Gulf Keystone Petroleum Limited & Genel Energy PLC Are Collateral Damage In Fight Against ISIL

Oil exploration and development is a grisly business at the best of times. By some twist of fate most of the world’s untapped fields are located either in inhospitable climates or war zones, making a tough job even tougher. Throw in a plummeting oil price, and you have risk upon risk upon risk.

Welcome To Kurdistan

There are few more politically fraught places on the planet than Kurdistan right now as investors in Gulf Keystone Petroleum (LSE: GKP) and Genel Energy (LSE: GENL) know too well. GKP’s share price has plummeted from 69p to around 20p over the last year, while GENL has followed a similar trajectory, limiting from 702p to around 250p.

Both have been drilling for oil in the region and anxiously watching their cash reserves dwindle while waiting for the Kurdistan Regional Government (KRG) to stump up the cash for their efforts. Payments have been erratic, but it isn’t hard to have sympathy for the KRG, because it has a lot on its plate right now. The cost of fighting Islamic State is placing a major burden on its coffers, forcing the KRG to delay its target of producing 1 million barrels of oil a day (bpd) by a full year, from this December to the end of 2016. Official estimates suggest it produced just 636,000 bpd in November.

Front Line

Kurdish Peshmerga fighters have been the most effective force on the ground against ISIL and with the KRG struggling to pay their wages, it is hardly surprising that Gulf Keystone Petroleum and Genel Energy also have to wait in line.

The KRG is keen to keep foreign oil companies on side. Kurdish deputy premier Qubad Talabani has said it will continue to pay arrears to the oil companies despite being tested by a “series of crises”. Payments were forthcoming in September and October, but a November no-show frazzled investor nerves once again.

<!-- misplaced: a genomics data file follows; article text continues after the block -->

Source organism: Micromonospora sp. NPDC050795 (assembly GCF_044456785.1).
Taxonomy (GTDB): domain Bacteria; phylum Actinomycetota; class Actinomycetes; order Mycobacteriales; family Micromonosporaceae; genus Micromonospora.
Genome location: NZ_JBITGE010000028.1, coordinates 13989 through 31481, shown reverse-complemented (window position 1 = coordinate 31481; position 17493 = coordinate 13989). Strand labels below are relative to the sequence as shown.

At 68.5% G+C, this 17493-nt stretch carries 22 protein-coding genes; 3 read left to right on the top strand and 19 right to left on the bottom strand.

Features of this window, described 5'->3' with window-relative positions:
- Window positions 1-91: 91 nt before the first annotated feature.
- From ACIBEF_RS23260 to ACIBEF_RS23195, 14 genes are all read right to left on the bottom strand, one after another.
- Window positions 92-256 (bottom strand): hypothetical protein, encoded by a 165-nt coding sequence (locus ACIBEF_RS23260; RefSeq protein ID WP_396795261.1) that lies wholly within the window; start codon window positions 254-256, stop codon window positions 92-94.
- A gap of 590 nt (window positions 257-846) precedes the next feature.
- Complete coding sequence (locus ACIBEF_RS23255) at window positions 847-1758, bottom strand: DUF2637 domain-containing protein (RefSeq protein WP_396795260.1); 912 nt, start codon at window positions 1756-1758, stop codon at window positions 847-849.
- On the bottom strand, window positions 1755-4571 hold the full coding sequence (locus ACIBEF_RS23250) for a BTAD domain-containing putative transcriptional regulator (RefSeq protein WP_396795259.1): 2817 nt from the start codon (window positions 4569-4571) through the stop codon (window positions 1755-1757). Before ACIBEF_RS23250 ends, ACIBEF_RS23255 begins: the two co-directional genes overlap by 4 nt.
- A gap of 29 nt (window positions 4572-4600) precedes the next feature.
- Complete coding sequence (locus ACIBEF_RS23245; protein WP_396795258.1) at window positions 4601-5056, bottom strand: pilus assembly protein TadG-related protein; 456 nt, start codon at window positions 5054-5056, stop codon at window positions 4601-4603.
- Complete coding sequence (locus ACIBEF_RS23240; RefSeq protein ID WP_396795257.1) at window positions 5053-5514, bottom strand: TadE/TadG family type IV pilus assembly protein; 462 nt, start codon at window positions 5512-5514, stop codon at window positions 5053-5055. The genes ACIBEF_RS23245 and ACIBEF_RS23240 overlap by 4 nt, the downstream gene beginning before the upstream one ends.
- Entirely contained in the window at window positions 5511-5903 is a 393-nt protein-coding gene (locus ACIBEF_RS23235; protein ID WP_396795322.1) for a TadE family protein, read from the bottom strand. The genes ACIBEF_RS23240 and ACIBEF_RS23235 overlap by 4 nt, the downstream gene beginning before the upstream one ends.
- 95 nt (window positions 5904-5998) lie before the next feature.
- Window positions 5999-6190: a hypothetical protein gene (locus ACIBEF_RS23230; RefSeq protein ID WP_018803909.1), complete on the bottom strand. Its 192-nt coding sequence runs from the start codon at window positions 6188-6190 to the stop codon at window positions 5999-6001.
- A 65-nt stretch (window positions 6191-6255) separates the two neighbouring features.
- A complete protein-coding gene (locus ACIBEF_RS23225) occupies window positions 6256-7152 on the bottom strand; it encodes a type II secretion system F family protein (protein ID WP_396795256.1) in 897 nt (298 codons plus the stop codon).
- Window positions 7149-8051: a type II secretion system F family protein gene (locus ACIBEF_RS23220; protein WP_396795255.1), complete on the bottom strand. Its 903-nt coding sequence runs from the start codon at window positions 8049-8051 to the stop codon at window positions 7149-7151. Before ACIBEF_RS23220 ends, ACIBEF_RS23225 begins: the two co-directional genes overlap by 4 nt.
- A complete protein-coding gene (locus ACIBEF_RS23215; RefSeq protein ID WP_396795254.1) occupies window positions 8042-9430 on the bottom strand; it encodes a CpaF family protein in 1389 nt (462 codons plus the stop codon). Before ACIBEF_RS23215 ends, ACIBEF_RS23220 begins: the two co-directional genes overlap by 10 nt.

Gulf Keystone has refused to boost output until arrears totalling $298.4m are settled but management may be feeling more positive after the company has just banked $15m for November, taking its current cash position to $54.6m. It is hoping the full arrears are paid in full at some point next year, which would give it a major boost.

Money Flows

Genel had also cut output due to payment frustrations, but on October 23 it received around $9m net from its share of the Tawke field for oil exported through the Iraq-Turkey pipeline. That was on top of a $16.5m net payment for exports from the Taq Taq field on October 20. It should receive another $10m from the sale of its 20% participating interest in the Chia Surkh Production Sharing Contract to Petoil Inc.

Genel’s third quarter revenues totalled $77m, including $20.5m of local sales, and as Kurdistan production hits record levels and pipeline times improve, management is more optimistic that the KRG will make more reliable payments in future.

What both companies urgently need now are higher oil prices. Genel got just $37 a barrel in Q3, down 52% year-on-year. If they get that, both stocks could enjoy a rather less grisly 2016. But there is still that small matter of the war with ISIL. Expect further battles ahead.

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Harvey Jones has no position in any shares mentioned. The Motley Fool UK has no position in any of the shares mentioned. We Fools don't all hold the same opinions, but we all believe that considering a diverse range of insights makes us better investors.